The U.S. has suffered three terrorist attacks over the last three months: the Fort Hood shootings by Major Nidal Malik Hasan, the failed Christmas Day bombing by the so-called Underwear Bomber, and the assassination by suicide bombing of seven high-ranking American intelligence officials by a Jordanian double agent in Khost. President Obama described the Underwear Bomber's attempt as a "potential catastrophic breach of security" caused by a failure to "connect the dots."
Hindsight is always 20/20, but the President insists on assigning specific responsibility for tracking down leads, distributing intelligence data more widely, improving the "analytical process" and changing the criteria for inclusion on the various terrorist watch lists, which is what most needs to be done to protect American lives. He says that while 9/11 represented a failure to collect the dots, the attempted Christmas Day bombing was caused by a failure to connect the dots.
Too much credit is given to the creativity and cunning fueled by evil intentions. In fact, just as there are only so many ways to rob a bank or steal someone's identity, there are only so many ways to launch a terrorist attack. While much is made of the seemingly unending imagination of al Qaeda, anyone familiar with the 9/11 report or with bin Laden himself could tell you that al Qaeda has been using Yemen as an outpost for recruiting and training suicide bombers since before the Russians invaded Afghanistan. Any threats of imminent attack emanating from Yemen should be taken seriously.
And anyone familiar with the evolution of the Colombian drug trade could tell you that drug mules were concealing cocaine-stuffed condoms in their underwear in the late 1970s, until they realized swallowing those condoms was a more efficient -- albeit often deadlier -- method of concealment. What will the TSA do when suicide bombers catch up to Colombian drug lords in their ability to even more creatively hide contraband? Require the ingestion of laxatives by anyone on the No Fly List?
It is all well and good to criticize the State Department official who failed to spell Abdulmutallab's name correctly, but it is even more important to review the embassy official's interpretation of how credible Abdulmutallab's father's warning was that his own son was involved with bad people in Yemen and was contemplating doing bad things against America. Regardless of how long it did or didn't take to transfer Abdulmutallab's name from one list to another, it would have taken one simple phone call from Nigeria to Langley or the Pentagon to warn law enforcement officials that some kid named Umar Farouk Abdulmatallab was in Yemen and should be watched and stopped.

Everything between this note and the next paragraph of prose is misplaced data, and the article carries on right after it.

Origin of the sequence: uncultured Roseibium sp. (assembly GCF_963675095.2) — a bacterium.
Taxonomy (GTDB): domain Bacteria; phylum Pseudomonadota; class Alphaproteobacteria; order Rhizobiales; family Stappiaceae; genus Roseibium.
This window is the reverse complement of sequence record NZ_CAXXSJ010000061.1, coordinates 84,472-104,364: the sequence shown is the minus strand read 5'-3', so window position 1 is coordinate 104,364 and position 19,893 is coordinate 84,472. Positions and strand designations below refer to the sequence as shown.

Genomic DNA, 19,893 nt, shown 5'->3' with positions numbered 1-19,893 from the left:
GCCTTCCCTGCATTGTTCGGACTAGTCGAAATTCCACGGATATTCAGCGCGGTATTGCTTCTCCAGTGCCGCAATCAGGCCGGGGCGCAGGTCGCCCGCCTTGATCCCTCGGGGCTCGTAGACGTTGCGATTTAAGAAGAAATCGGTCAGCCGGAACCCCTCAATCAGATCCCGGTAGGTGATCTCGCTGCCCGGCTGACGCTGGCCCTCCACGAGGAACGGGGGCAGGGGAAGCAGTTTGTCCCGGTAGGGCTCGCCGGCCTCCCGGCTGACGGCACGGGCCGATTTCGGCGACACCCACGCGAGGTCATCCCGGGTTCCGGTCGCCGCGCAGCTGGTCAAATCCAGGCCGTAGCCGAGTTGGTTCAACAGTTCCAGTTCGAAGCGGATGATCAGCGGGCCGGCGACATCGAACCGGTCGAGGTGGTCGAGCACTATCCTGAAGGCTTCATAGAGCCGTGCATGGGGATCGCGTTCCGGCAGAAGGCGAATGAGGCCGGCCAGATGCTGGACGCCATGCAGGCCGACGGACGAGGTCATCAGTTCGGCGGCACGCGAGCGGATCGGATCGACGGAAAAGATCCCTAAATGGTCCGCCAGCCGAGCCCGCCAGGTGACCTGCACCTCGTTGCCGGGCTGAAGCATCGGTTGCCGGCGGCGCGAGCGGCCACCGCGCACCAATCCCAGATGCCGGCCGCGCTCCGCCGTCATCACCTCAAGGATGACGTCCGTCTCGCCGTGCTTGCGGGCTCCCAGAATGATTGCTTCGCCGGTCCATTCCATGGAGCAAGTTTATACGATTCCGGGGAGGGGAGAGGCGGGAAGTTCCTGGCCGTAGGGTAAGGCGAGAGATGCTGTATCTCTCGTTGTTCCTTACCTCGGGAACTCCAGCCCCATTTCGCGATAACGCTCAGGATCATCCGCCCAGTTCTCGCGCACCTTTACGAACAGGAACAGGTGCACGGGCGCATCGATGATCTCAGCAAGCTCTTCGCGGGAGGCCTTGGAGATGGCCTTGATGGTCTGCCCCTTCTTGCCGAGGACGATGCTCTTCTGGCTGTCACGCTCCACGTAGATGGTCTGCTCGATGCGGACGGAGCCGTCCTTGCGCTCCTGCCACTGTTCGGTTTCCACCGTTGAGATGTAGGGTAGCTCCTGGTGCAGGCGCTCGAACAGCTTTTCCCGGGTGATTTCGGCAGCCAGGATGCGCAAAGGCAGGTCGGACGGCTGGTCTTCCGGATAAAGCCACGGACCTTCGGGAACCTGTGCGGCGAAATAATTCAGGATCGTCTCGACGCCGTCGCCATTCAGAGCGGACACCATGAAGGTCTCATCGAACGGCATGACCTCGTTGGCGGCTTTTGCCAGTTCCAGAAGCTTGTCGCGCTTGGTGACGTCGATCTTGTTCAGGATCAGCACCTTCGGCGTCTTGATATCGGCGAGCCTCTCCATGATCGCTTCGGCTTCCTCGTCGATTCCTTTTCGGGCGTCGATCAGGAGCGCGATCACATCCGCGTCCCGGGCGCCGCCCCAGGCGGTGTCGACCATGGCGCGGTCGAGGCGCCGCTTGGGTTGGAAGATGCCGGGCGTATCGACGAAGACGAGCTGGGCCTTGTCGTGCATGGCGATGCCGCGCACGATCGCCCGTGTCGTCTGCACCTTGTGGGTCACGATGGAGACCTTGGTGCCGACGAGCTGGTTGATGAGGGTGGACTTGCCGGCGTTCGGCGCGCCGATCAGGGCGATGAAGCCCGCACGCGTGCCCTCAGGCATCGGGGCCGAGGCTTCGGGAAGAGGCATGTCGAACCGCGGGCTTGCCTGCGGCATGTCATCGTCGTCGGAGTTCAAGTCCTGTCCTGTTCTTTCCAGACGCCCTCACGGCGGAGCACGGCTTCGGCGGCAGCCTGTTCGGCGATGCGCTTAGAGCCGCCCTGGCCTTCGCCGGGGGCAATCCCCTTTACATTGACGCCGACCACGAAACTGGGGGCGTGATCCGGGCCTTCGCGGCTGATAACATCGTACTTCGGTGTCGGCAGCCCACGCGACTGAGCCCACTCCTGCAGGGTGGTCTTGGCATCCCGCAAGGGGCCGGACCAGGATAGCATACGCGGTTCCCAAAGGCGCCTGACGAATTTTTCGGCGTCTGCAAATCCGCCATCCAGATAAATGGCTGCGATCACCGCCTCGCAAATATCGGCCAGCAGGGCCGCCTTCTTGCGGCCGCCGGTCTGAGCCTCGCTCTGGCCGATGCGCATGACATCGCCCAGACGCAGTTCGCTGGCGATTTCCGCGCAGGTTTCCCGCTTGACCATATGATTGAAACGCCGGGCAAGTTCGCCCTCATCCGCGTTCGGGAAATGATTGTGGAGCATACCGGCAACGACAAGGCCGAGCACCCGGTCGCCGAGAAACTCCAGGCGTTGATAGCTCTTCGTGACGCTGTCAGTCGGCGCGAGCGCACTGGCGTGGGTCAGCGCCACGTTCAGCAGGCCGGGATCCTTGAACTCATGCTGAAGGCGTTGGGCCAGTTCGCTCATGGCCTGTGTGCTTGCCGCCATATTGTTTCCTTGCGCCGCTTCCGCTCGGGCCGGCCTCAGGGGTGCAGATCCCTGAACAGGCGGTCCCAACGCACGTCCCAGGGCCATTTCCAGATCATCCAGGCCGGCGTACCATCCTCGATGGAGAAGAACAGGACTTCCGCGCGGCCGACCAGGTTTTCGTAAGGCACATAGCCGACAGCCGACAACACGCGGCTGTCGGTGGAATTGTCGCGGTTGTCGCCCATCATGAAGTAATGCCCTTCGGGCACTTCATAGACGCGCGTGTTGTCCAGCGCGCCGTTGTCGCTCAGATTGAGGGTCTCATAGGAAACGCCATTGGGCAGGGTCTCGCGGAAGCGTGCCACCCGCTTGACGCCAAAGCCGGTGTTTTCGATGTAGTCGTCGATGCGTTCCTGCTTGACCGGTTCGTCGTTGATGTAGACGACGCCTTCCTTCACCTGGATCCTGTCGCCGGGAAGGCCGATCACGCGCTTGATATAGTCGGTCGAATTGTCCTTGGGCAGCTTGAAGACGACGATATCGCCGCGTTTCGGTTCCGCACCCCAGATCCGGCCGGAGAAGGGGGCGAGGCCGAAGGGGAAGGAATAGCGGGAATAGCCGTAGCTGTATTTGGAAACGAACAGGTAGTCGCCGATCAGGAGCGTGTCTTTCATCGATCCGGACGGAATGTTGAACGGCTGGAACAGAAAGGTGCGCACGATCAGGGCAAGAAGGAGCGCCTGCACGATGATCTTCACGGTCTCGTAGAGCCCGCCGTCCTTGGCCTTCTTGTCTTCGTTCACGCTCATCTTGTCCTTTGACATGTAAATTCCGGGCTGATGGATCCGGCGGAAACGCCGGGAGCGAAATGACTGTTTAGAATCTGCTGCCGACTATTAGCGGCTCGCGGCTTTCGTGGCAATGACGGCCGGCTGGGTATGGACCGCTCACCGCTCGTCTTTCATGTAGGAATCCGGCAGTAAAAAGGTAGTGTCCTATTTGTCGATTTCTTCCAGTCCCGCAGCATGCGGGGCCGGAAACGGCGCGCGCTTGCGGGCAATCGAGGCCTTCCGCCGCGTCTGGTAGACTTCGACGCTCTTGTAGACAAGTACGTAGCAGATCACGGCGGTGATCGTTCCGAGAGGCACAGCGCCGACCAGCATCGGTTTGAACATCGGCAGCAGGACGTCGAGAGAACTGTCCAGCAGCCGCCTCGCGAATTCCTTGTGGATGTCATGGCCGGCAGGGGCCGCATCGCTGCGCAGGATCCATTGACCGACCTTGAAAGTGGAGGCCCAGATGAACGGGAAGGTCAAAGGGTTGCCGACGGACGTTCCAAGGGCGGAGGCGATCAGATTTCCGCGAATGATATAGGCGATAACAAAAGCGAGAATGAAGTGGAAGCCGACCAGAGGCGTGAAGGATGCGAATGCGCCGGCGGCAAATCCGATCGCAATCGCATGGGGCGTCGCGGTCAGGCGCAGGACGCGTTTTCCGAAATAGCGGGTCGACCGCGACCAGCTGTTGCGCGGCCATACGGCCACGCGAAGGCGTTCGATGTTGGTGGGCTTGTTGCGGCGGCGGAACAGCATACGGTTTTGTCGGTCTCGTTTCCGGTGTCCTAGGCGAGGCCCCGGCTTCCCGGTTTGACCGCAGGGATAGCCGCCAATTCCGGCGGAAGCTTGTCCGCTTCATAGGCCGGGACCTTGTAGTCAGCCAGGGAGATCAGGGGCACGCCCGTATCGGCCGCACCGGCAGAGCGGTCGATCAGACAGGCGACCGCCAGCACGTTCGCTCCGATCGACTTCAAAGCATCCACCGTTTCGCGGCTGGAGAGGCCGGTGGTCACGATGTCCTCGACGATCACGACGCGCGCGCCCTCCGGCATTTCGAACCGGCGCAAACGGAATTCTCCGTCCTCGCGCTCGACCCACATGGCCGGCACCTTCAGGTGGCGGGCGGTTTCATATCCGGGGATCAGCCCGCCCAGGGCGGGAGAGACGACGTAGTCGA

The President and his staff are failing to acknowledge the critical role played by the living and breathing component of "human intelligence." The people collecting and connecting the dots have to be experienced, trained and capable of exercising lightning-quick judgment. The solution to improving our intelligence gathering in the war against terror is not just making sure it is done more systematically or by installing Google-type software in U.S. databases as National Intelligence Director Dennis Blair suggested in his recent testimony before Congress, but in making sure the people performing these tasks have the real investigative experience necessary to understand the meaning and nuances of the data they are analyzing and the life experience to know what matters. Otherwise, the implementation of super sophisticated meta-data analytic software now used to trawl the Internet would be enough to keep America safe regardless of who was collecting the dots.
When it comes to investigating crime in all its various dimensions, everything old is new again. With experience comes knowledge, and sooner or later an experienced investigator has seen it all and knows what a criminal or terrorist is going to do before he knows it himself. Not only do people use the same methods to perpetrate bad acts, but the same perpetrators show up repeatedly doing the same things, only slightly better or using a different name or in a different place.
There is no democracy in the world of fact-finding and analysis. Knowing how much weight to give information or where something fits is often more important than collecting data quickly and disseminating it widely. A seasoned professional knows not only what is true but what matters most and where to look next. Experience and judgment will trump the algorithms used by artificial intelligence software every time.
Hopefully, while the NCTC is installing Google search software, it and the other agencies responsible for fighting this war against terror will focus on making sure the people tasked with connecting the dots have the talent, experience and acumen necessary for the job as well as improved technology -- because it's never just about the dots.
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